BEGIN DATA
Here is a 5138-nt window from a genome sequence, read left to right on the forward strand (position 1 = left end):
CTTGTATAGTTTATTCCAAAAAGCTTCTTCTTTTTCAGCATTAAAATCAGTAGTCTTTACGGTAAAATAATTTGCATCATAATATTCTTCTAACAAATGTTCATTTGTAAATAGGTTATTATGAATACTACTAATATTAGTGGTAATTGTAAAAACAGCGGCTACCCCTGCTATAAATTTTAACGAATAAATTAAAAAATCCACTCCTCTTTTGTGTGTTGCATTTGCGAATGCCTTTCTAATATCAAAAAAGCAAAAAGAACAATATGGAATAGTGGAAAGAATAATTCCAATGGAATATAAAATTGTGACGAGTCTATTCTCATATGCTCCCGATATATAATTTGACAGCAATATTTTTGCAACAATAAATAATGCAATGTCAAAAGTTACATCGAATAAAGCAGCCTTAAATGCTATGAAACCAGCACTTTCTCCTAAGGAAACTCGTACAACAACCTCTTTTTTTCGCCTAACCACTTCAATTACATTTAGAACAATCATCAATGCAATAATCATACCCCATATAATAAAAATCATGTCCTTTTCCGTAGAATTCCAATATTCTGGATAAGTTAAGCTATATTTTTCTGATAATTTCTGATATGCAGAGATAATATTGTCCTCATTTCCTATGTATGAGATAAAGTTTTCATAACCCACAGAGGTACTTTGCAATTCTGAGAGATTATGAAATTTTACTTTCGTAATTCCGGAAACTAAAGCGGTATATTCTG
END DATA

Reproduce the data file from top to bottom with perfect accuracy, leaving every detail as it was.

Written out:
Here is a 5138-nt window from a genome sequence, read left to right on the forward strand (position 1 = left end):
CTTGTATAGTTTATTCCAAAAAGCTTCTTCTTTTTCAGCATTAAAATCAGTAGTCTTTACGGTAAAATAATTTGCATCATAATATTCTTCTAACAAATGTTCATTTGTAAATAGGTTATTATGAATACTACTAATATTAGTGGTAATTGTAAAAACAGCGGCTACCCCTGCTATAAATTTTAACGAATAAATTAAAAAATCCACTCCTCTTTTGTGTGTTGCATTTGCGAATGCCTTTCTAATATCAAAAAAGCAAAAAGAACAATATGGAATAGTGGAAAGAATAATTCCAATGGAATATAAAATTGTGACGAGTCTATTCTCATATGCTCCCGATATATAATTTGACAGCAATATTTTTGCAACAATAAATAATGCAATGTCAAAAGTTACATCGAATAAAGCAGCCTTAAATGCTATGAAACCAGCACTTTCTCCTAAGGAAACTCGTACAACAACCTCTTTTTTTCGCCTAACCACTTCAATTACATTTAGAACAATCATCAATGCAATAATCATACCCCATATAATAAAAATCATGTCCTTTTCCGTAGAATTCCAATATTCTGGATAAGTTAAGCTATATTTTTCTGATAATTTCTGATATGCAGAGATAATATTGTCCTCATTTCCTATGTATGAGATAAAGTTTTCATAACCCACAGAGGTACTTTGCAATTCTGAGAGATTATGAAATTTTACTTTCGTAATTCCGGAAACTAAAGCGGTATATTCTG